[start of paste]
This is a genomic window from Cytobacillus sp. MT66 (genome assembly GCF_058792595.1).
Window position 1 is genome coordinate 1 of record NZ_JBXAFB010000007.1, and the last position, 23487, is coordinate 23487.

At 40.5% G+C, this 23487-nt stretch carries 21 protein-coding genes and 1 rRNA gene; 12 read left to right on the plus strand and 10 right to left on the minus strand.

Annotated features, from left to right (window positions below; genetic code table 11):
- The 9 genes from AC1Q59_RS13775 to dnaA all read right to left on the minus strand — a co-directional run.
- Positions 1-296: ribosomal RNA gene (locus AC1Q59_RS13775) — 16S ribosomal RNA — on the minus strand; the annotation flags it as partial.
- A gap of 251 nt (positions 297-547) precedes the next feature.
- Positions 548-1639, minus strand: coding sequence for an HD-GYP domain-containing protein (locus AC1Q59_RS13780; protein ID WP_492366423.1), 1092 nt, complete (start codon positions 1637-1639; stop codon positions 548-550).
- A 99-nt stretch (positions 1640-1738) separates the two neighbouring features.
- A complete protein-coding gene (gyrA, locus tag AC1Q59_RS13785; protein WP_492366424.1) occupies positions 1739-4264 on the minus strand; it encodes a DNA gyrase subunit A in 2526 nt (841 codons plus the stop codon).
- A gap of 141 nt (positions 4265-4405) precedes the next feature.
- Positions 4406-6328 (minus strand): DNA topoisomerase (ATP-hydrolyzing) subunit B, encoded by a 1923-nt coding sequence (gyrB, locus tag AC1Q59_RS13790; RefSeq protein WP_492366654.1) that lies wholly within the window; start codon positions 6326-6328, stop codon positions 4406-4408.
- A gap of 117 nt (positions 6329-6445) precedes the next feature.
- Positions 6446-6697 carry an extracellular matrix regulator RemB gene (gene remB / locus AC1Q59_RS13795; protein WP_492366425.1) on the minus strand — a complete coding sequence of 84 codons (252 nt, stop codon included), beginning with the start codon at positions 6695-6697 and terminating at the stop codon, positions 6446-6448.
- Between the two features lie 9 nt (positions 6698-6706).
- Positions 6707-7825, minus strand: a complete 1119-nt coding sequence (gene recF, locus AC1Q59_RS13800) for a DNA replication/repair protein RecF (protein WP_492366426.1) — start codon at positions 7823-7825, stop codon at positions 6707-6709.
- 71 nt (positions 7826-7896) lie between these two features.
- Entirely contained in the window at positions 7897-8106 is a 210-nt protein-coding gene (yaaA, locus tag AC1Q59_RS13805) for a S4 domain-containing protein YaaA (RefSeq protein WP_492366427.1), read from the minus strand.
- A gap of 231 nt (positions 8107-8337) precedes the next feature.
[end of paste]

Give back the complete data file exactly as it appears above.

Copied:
This is a genomic window from Cytobacillus sp. MT66 (genome assembly GCF_058792595.1).
Window position 1 is genome coordinate 1 of record NZ_JBXAFB010000007.1, and the last position, 23487, is coordinate 23487.

At 40.5% G+C, this 23487-nt stretch carries 21 protein-coding genes and 1 rRNA gene; 12 read left to right on the plus strand and 10 right to left on the minus strand.

Annotated features, from left to right (window positions below; genetic code table 11):
- The 9 genes from AC1Q59_RS13775 to dnaA all read right to left on the minus strand — a co-directional run.
- Positions 1-296: ribosomal RNA gene (locus AC1Q59_RS13775) — 16S ribosomal RNA — on the minus strand; the annotation flags it as partial.
- A gap of 251 nt (positions 297-547) precedes the next feature.
- Positions 548-1639, minus strand: coding sequence for an HD-GYP domain-containing protein (locus AC1Q59_RS13780; protein ID WP_492366423.1), 1092 nt, complete (start codon positions 1637-1639; stop codon positions 548-550).
- A 99-nt stretch (positions 1640-1738) separates the two neighbouring features.
- A complete protein-coding gene (gyrA, locus tag AC1Q59_RS13785; protein WP_492366424.1) occupies positions 1739-4264 on the minus strand; it encodes a DNA gyrase subunit A in 2526 nt (841 codons plus the stop codon).
- A gap of 141 nt (positions 4265-4405) precedes the next feature.
- Positions 4406-6328 (minus strand): DNA topoisomerase (ATP-hydrolyzing) subunit B, encoded by a 1923-nt coding sequence (gyrB, locus tag AC1Q59_RS13790; RefSeq protein WP_492366654.1) that lies wholly within the window; start codon positions 6326-6328, stop codon positions 4406-4408.
- A gap of 117 nt (positions 6329-6445) precedes the next feature.
- Positions 6446-6697 carry an extracellular matrix regulator RemB gene (gene remB / locus AC1Q59_RS13795; protein WP_492366425.1) on the minus strand — a complete coding sequence of 84 codons (252 nt, stop codon included), beginning with the start codon at positions 6695-6697 and terminating at the stop codon, positions 6446-6448.
- Between the two features lie 9 nt (positions 6698-6706).
- Positions 6707-7825, minus strand: a complete 1119-nt coding sequence (gene recF, locus AC1Q59_RS13800) for a DNA replication/repair protein RecF (protein WP_492366426.1) — start codon at positions 7823-7825, stop codon at positions 6707-6709.
- 71 nt (positions 7826-7896) lie between these two features.
- Entirely contained in the window at positions 7897-8106 is a 210-nt protein-coding gene (yaaA, locus tag AC1Q59_RS13805) for a S4 domain-containing protein YaaA (RefSeq protein WP_492366427.1), read from the minus strand.
- A gap of 231 nt (positions 8107-8337) precedes the next feature.